Foreign retailers, waiting for years to set up shops in India in the multi-brand category, reacted with ample caution to the in-principle nod by the committee of secretaries (CoS) to a 51 per cent cap on foreign direct investment in multi-brand retail.
Indian retail groups were quick to react, most of them calling it a positive development.
The secretaries may not have arrived at a clear consensus on the riders in the retail policy, it is believed.
American retail major WalMart, which signed a memorandum of understanding with Bharti Enterprises in 2006 to pursue business opportunities together, refused to comment on the development.
"We have not seen an official notification from the government regarding this. Once we have, we will evaluate and give our comments," a Bharti WalMart spokesperson told Business Standard.
Currently, WalMart is present in India by way of a 50-50 joint venture with the Bharti group in the wholesale cash-and-carry business. The US retail giant has been waiting for around five years for FDI in multi-brand retail so that it could tap the promising Indian market.
In a recent interview to this newspaper, Raj Jain, president of WalMart India and managing director of Bharti WalMart, had said his advice to Indian authorities would be that foreign investment was important for creating the right infrastructure to supply food to a billion people in India.
"Without that, there could be significant inflation and non-availability of food stock," he had said.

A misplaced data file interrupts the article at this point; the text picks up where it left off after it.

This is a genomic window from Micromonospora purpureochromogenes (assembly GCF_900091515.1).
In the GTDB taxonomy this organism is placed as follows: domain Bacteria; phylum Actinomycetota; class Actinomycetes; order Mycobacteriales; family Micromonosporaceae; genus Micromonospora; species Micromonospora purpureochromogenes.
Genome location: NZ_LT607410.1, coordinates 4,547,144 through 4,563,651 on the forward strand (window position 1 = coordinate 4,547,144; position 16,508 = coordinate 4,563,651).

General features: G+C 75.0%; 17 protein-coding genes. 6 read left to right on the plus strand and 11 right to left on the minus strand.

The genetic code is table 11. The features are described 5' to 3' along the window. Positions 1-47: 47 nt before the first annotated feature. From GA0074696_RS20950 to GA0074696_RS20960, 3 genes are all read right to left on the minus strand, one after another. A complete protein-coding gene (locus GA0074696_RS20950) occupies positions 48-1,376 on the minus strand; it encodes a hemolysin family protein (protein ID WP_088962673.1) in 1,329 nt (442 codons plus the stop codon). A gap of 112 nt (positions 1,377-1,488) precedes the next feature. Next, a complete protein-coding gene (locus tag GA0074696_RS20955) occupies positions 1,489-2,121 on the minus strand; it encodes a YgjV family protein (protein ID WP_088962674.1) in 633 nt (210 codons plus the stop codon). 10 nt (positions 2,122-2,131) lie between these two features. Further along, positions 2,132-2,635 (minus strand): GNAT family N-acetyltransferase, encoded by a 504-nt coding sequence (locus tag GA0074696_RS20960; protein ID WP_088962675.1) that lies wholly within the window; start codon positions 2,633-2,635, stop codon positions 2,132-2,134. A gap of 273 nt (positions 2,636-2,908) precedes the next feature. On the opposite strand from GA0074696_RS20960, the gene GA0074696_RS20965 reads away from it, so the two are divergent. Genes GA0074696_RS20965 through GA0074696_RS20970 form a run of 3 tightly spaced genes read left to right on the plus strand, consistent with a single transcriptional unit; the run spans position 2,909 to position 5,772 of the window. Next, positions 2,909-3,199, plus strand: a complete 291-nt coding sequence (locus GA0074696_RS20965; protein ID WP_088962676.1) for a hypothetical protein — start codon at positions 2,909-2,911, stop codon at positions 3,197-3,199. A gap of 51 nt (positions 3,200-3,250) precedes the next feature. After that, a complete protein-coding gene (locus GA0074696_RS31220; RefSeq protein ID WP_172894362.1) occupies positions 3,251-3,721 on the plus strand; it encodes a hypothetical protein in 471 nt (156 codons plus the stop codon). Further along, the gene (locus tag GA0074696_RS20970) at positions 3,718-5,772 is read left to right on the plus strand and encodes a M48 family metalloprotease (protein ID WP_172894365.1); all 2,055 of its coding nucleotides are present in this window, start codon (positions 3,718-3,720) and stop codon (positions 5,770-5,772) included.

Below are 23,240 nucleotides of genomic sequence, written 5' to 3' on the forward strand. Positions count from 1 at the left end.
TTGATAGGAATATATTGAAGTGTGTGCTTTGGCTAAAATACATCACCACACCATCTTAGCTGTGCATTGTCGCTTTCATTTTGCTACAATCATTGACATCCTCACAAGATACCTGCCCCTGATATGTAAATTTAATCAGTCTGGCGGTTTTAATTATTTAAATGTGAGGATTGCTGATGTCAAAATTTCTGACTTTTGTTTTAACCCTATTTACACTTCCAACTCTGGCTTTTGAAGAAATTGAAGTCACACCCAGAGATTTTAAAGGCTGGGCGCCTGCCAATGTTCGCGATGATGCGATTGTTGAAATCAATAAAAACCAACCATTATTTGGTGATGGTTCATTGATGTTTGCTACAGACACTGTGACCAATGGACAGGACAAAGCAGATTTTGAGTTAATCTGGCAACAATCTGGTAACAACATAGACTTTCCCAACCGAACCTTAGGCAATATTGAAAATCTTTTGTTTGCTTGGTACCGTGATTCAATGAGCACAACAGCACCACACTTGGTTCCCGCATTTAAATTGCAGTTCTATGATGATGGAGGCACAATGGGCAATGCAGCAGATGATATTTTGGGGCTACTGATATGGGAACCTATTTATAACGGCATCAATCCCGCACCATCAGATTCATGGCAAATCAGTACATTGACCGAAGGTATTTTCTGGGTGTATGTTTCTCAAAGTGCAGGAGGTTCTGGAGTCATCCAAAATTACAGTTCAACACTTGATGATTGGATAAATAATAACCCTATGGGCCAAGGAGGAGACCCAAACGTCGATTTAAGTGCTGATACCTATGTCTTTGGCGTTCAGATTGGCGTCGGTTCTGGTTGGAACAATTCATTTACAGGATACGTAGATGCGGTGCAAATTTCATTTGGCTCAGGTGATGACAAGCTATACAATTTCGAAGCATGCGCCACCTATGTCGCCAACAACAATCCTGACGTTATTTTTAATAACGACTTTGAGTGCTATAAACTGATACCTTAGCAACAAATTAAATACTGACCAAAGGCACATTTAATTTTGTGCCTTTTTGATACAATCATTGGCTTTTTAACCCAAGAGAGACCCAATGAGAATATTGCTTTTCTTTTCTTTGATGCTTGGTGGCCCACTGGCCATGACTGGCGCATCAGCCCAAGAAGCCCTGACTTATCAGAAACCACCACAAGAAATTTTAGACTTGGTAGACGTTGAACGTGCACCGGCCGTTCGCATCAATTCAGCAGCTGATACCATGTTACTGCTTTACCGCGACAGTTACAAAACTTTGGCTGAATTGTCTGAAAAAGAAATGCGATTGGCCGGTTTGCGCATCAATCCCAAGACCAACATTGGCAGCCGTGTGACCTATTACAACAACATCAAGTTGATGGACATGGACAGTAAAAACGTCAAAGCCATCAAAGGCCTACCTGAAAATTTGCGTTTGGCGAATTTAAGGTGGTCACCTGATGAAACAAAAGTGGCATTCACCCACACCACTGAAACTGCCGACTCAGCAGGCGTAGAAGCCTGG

French retail group Carrefour, which has a single wholesale cash-and-carry outlet in India and is awaiting FDI in multi-brand retail, also refused to comment on the development, preferring to wait and see the fineprint.
Kishore Biyani, head of the Future Group, a leading Indian retailer, called the CoS recommendations "one of the final steps towards FDI in multi-brand retail". Pointing out that it was a positive development, Biyani told this newspaper he was not aware of the riders recommended by the committee.
According to him, a 51 per cent FDI cap was beyond the expectation of the industry.
Thomas Varghese, chairman of the CII National Retail Committee and CEO of the Aditya Birla Group, said it was a very positive and happy development.
"If approved as a policy, it will give a fresh impetus to multi-brand retail in India," Varghese pointed out.
According to Rajiv Kumar, secretary general of industry chamber Ficci, "it's better late than never". As the chief of economic think tank Icrier earlier, Kumar had worked over a report on whether to allow FDI in multi-brand retail.
"I hope the Opposition also approves the FDI in multi-brand retail policy, apart from the Cabinet and the UPA leadership," he said.
Kumar argued that this step would modernize trade and agriculture. Also, it would send a strong message to the rest of the world that India was serious about attracting foreign investments, he pointed out.
Out of a total retail size of $600 billion in India, 96 per cent constitutes the unorganized/self-employed segment.
According to Kumar, in the next 15 years, the unorganized retail sector is likely to be 85 per cent of the total pie. However, as the total size of the market would increase, the unorganized segment will still be worth around $500 billion.
"So, it will be a misplaced argument to talk about decline of the unorganised retail sector," according to Kumar.